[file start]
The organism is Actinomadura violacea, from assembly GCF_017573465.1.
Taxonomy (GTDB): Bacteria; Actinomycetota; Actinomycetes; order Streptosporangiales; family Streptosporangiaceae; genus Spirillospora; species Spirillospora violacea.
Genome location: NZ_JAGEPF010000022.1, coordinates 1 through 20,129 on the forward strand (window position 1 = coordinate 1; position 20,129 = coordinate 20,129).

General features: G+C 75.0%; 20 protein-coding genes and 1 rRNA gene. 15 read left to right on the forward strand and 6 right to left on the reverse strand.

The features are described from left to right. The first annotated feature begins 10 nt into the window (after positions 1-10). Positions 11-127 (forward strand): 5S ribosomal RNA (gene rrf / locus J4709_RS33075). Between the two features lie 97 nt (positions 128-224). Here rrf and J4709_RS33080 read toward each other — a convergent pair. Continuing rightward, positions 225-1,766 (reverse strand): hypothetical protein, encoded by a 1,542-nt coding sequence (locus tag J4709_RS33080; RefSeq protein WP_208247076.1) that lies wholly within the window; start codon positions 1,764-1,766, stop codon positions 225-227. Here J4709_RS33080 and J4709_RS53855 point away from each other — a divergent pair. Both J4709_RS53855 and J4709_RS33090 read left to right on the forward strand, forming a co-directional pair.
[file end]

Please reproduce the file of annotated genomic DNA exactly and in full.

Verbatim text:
The organism is Actinomadura violacea, from assembly GCF_017573465.1.
Taxonomy (GTDB): Bacteria; Actinomycetota; Actinomycetes; order Streptosporangiales; family Streptosporangiaceae; genus Spirillospora; species Spirillospora violacea.
Genome location: NZ_JAGEPF010000022.1, coordinates 1 through 20,129 on the forward strand (window position 1 = coordinate 1; position 20,129 = coordinate 20,129).

General features: G+C 75.0%; 20 protein-coding genes and 1 rRNA gene. 15 read left to right on the forward strand and 6 right to left on the reverse strand.

The features are described from left to right. The first annotated feature begins 10 nt into the window (after positions 1-10). Positions 11-127 (forward strand): 5S ribosomal RNA (gene rrf / locus J4709_RS33075). Between the two features lie 97 nt (positions 128-224). Here rrf and J4709_RS33080 read toward each other — a convergent pair. Continuing rightward, positions 225-1,766 (reverse strand): hypothetical protein, encoded by a 1,542-nt coding sequence (locus tag J4709_RS33080; RefSeq protein WP_208247076.1) that lies wholly within the window; start codon positions 1,764-1,766, stop codon positions 225-227. Here J4709_RS33080 and J4709_RS53855 point away from each other — a divergent pair. Both J4709_RS53855 and J4709_RS33090 read left to right on the forward strand, forming a co-directional pair.